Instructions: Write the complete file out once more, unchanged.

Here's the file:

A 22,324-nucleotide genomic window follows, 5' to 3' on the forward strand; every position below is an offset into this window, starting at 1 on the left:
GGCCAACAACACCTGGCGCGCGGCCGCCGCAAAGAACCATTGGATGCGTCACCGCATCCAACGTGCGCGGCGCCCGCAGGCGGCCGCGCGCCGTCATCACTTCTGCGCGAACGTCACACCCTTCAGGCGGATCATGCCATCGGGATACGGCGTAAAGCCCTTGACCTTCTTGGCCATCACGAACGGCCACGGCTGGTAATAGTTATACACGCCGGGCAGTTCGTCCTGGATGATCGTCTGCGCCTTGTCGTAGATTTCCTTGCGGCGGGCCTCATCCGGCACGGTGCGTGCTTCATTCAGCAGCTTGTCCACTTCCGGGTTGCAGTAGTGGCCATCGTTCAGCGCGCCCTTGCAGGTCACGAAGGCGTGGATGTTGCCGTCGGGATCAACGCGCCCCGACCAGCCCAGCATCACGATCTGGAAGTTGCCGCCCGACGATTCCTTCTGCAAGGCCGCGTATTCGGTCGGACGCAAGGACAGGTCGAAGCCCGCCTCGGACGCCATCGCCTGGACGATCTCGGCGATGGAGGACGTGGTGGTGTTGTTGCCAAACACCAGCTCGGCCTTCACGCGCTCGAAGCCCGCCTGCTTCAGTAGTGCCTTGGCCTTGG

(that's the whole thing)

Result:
A 22,324-nucleotide genomic window follows, 5' to 3' on the forward strand; every position below is an offset into this window, starting at 1 on the left:
GGCCAACAACACCTGGCGCGCGGCCGCCGCAAAGAACCATTGGATGCGTCACCGCATCCAACGTGCGCGGCGCCCGCAGGCGGCCGCGCGCCGTCATCACTTCTGCGCGAACGTCACACCCTTCAGGCGGATCATGCCATCGGGATACGGCGTAAAGCCCTTGACCTTCTTGGCCATCACGAACGGCCACGGCTGGTAATAGTTATACACGCCGGGCAGTTCGTCCTGGATGATCGTCTGCGCCTTGTCGTAGATTTCCTTGCGGCGGGCCTCATCCGGCACGGTGCGTGCTTCATTCAGCAGCTTGTCCACTTCCGGGTTGCAGTAGTGGCCATCGTTCAGCGCGCCCTTGCAGGTCACGAAGGCGTGGATGTTGCCGTCGGGATCAACGCGCCCCGACCAGCCCAGCATCACGATCTGGAAGTTGCCGCCCGACGATTCCTTCTGCAAGGCCGCGTATTCGGTCGGACGCAAGGACAGGTCGAAGCCCGCCTCGGACGCCATCGCCTGGACGATCTCGGCGATGGAGGACGTGGTGGTGTTGTTGCCAAACACCAGCTCGGCCTTCACGCGCTCGAAGCCCGCCTGCTTCAGTAGTGCCTTGGCCTTGG